Take one hot, passionate, mercurial artist…
add one cool, collected, sexy entrepreneur…
and shake vigorously.
What really hooks me in is the simmering attraction between Zeke and Miles. I get drunk on it. Good to remember; the story starts slowly and you have to be patient as the author carefully sketches out personalities and setting.
But patience pays off as the guys get a bead on each other and we get a sweet, slow-burn romance. The reader sits comfortably, we get it, as we wait for Zeke and Miles to catch on too. Some good prurient fun.
Zeke has been stuck for a year, grieving for older brother, Jacky, killed tragically in a home fire. A brother much like himself— both of them gifted artists, bright stars in that rarified world. But the remnants of a rocky sibling rivalry keeps Zeke wrapped up in guilt and remorse. Jacky has left behind a lot of hurt and misunderstanding; his cavalier treatment of those close him leave deep scars…
Because of Jacky’s death, in one year, Zeke loses everything: his ambition, his muse, and his beloved gallery where he was going to make his mark in the art world.
On the surface, Miles wears his success well. His brilliance is in the business deal and his drive to excel. He also loves art and plans to resurrect Zeke’s abandoned art gallery putting Zeke, once again, in charge. But underneath the polished and fastidious entrepreneur hides a desire to cut loose and explore another side to his sexuality. Zeke gets to him. The business arrangement forged by the two men sets the stage for a magnetic attraction— lots of heated exchanges, lingering glances and heaving chests.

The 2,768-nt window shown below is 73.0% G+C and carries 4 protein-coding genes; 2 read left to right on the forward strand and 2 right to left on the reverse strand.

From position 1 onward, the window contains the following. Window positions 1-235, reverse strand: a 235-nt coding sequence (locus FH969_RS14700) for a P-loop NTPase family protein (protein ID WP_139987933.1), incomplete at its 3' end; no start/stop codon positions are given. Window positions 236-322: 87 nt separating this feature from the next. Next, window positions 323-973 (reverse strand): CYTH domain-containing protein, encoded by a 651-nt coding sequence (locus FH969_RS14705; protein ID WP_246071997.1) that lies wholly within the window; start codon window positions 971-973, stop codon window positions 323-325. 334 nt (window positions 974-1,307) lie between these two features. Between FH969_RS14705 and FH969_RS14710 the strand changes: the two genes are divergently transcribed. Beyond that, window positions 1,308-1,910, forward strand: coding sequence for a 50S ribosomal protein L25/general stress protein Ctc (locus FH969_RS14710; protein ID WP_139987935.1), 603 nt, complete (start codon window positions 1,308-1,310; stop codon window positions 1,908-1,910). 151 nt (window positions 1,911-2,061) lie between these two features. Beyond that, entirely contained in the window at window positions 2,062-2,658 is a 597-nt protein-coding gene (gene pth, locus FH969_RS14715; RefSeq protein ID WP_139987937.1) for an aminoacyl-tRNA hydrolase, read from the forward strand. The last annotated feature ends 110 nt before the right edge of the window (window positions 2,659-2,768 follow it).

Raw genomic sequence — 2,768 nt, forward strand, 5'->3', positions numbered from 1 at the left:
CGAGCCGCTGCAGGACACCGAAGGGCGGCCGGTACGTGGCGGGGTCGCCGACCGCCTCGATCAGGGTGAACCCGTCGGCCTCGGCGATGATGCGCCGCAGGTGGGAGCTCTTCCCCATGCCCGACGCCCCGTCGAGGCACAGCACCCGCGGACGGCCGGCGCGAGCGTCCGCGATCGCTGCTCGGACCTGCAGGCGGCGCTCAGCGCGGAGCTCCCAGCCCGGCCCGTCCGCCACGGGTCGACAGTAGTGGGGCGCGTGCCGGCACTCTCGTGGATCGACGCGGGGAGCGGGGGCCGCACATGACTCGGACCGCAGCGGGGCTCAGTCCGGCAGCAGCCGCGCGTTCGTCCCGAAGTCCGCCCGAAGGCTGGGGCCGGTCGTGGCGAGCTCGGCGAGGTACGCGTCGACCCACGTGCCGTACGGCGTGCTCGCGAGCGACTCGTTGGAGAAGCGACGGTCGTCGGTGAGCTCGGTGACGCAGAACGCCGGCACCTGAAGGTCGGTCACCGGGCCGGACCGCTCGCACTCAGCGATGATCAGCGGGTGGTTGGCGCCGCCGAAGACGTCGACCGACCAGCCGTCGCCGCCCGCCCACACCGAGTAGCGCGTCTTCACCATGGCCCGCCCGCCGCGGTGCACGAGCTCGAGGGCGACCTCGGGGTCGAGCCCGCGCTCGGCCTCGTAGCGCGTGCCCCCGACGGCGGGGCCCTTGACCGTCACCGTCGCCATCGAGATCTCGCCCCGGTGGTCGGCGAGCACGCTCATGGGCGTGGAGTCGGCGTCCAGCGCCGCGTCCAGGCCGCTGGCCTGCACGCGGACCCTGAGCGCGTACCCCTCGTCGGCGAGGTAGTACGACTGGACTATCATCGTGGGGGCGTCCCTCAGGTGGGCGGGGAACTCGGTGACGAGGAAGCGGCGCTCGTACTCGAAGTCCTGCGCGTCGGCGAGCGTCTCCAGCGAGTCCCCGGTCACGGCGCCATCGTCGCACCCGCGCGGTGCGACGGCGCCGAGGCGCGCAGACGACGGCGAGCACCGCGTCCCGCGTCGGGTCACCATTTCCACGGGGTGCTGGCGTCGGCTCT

Zeke and his art are wild, passionate, kinetic— he melts Miles’s cool control, teaches him to look at art in a different way. Miles color blindness also propels an awareness at the form and movement of the work. A shift in perception allows for discovery and melding of two very different personalities.
And… what IS
it about flirtation and romancing at an art gallery exhibition? The cool cats gathered in their cool threads, glasses of wine in hand, slowly perusing the paintings on display, slowly perusing each other. Glances across a crowded room. The promise of some hot sexing. Does it to me every time.
There is a bit of a mystery woven in the romance, a smaller thread that answers some questions about the guys. There is a lot of sex, and it is luscious and revelatory. It is balanced with wonderful discussion of the art— Zeke’s work, his brother’s work, the gallery hangings. The author has taken care to fully render each of these aspects, so much so that by the end you really feel as if you’ve gotten to know the characters, and what motivates them.
Which brings up the secondary characters: Carter Davison, Zeke’s best friend and Jacky’s long-time, long-suffering lover, and Red De Vere, Miles’s bestie who nearly steals the show. These two guys deserve a story of their own. And there are two women, Jo and Remy, who’s inclusion is confusing and off-putting at first, but explained eventually.
I so enjoyed this sensual feast. Hot and steamy, the writer pours the sex on— these guys who can’t get enough of each other burn the pages up and I’m so looking forward to the sequels. (for my review of book 5 which can be read directly after this one, go to: Flying Colors, Book 2
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